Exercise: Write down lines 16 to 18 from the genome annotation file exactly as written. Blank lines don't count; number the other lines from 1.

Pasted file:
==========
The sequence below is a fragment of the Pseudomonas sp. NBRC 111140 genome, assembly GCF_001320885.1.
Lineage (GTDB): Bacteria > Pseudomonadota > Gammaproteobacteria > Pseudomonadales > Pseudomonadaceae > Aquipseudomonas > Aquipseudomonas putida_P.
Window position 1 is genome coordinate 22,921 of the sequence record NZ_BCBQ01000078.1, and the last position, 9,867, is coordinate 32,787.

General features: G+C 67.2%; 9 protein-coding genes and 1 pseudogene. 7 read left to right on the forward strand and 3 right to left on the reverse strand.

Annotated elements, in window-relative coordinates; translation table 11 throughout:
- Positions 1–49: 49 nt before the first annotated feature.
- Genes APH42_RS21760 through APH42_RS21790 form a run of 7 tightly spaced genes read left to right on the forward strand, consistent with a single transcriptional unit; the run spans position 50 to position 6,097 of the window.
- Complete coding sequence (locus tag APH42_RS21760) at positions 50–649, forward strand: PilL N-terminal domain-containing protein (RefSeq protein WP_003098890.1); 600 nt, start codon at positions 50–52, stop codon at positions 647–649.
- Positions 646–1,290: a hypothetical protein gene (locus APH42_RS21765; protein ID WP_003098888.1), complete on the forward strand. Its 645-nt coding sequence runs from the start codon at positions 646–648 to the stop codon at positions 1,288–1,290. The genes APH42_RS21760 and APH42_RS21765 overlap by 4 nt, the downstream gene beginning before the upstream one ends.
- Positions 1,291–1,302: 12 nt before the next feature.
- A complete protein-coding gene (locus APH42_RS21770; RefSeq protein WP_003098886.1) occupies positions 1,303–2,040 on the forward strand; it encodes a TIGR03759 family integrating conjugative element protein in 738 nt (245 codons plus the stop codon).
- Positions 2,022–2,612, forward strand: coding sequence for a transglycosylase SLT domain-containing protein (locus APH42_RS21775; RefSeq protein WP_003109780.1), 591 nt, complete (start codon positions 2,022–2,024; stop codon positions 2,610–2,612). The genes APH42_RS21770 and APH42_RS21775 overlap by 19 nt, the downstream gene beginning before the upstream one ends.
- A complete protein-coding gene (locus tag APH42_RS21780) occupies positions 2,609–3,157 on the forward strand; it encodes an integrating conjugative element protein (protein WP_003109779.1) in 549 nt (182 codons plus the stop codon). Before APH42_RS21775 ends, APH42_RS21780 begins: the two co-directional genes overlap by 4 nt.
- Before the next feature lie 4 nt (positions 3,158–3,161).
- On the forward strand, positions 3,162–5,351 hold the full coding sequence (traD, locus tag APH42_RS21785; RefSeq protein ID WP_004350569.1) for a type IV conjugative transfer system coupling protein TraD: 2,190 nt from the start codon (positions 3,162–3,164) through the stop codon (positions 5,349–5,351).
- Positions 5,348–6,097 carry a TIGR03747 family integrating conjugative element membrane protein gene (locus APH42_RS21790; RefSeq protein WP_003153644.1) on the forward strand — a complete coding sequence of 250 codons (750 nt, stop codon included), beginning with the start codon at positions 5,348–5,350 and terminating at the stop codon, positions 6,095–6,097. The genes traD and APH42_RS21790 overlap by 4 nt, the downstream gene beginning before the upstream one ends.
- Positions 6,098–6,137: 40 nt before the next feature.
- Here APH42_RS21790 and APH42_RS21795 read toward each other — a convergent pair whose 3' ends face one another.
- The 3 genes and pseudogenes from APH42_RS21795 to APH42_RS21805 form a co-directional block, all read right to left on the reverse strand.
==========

- Positions 5,348–6,097 carry a TIGR03747 family integrating conjugative element membrane protein gene (locus APH42_RS21790; RefSeq protein WP_003153644.1) on the forward strand — a complete coding sequence of 250 codons (750 nt, stop codon included), beginning with the start codon at positions 5,348–5,350 and terminating at the stop codon, positions 6,095–6,097. The genes traD and APH42_RS21790 overlap by 4 nt, the downstream gene beginning before the upstream one ends.
- Positions 6,098–6,137: 40 nt before the next feature.
- Here APH42_RS21790 and APH42_RS21795 read toward each other — a convergent pair whose 3' ends face one another.